The committee did not include in its bill the Bush initiatives that require authorizing legislation, but indicated in the report accompanying HR 2990 that it would consider funding some of them later.
The bill specifically allows the department to transfer $250 million for the President’s Merit Schools proposal and $100 million for an open-enrollment initiative from Chapter 1 funding if they are enacted. But a version of the President’s package approved last month by a Senate committee would make funding of the initiatives contingent on increased Chapter 1 funding, making the transfer impossible. (See related story, this page.)
The committee looked less favorably on Administration proposals to eliminate a host of small programs, but did cut funding for the Star Schools program.
The bill would also provide:
$3.65 billion for the Stafford student-loan entitlement program and $6.02 billion for other student-aid programs, a $208-million increase that would go mostly to Pell Grants.
The Education Department, however, has announced that it will seek an additional $800 million for the Pell program to maintain a maximum grant size of $2,300. Department officials said the unusually large underestimate was caused by a jump in the number of applicants, and particularly a surge in independent students, who qualify for higher amounts.
Some aides said the mistake had further irritated appropriators already angry about the cost of loan defaults--an atmosphere that could bode ill for future appropriations.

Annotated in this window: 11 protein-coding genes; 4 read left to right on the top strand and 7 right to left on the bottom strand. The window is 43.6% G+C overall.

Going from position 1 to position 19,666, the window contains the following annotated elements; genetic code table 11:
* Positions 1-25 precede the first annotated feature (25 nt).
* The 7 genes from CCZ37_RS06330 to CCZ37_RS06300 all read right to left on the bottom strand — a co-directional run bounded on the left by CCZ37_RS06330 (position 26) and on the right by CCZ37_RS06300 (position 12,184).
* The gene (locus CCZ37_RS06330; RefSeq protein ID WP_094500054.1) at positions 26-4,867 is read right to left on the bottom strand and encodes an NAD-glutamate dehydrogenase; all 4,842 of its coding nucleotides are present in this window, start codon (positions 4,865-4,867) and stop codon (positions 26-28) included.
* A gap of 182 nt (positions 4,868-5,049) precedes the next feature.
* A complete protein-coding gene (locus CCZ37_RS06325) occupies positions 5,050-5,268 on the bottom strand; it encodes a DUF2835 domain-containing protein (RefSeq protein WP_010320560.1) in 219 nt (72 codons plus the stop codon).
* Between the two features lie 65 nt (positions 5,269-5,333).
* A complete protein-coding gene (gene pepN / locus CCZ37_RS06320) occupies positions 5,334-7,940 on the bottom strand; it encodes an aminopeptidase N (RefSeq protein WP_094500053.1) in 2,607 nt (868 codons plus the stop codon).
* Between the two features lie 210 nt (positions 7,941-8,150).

In the report accompanying HR 2990, the committee said it provided only a small hike for 1990 because “problems in student-aid programs ... have made it difficult to support an increase.” The report cited “fiscal integrity and financial management issues,” a “rapid expansion of the program to nontraditional students” in trade schools that produce questionable results, and “liberalization” of eligibility rules that spread available aid thinly.
$2.06 billion for special-education programs, a $102.5-million increase.
State grants would consume $1.56el10lbillion of that amount, an $88.6-million increase; preschool grants would rise $5 million to $252 million. Discretionary programs would generally be frozen at 1989 levels.
$463 million for Chapter 2 block grants, the same as in 1989.
$100 million for mathematics and science education grants, a $37-million cut.
In its report, the committee said the National Science Foundation’s competitive grant program is better targeted than the Education Department program, which dispenses small formula grants to districts.
$732.2 million for impact aid to districts that lose revenue due to the presence of federal property and federal workers, a $6.1-million increase.
The committee again rejected the Administration’s annual plea to eliminate payments for “B” children,4whose parents either live or work on federal property, but lawmakers cut that category by $10 million.
$942 million for vocational education, up almost $40 million from 1989.
$114.6 million for magnet schools, a $1-million increase.
$194.7 million for bilingual and immigrant education. Basic grants to school districts would increase $10 million to almost $120.8 million.
$366.55 million for drug-education grants, a $12-million boost.
$208.8 million for adult-education and literacy programs, up 20 percent from 1989.
Almost $635 million for various postsecondary programs, a $69.2-million increase. The Trio programs, which encourage disadvantaged high-school students to go to college and assist college students, would jump 13 percent to $248.1 million.
A version of this article appeared in the August 02, 1989 edition of Education Week as House Panel Approves $23.8-Billion Budget for Education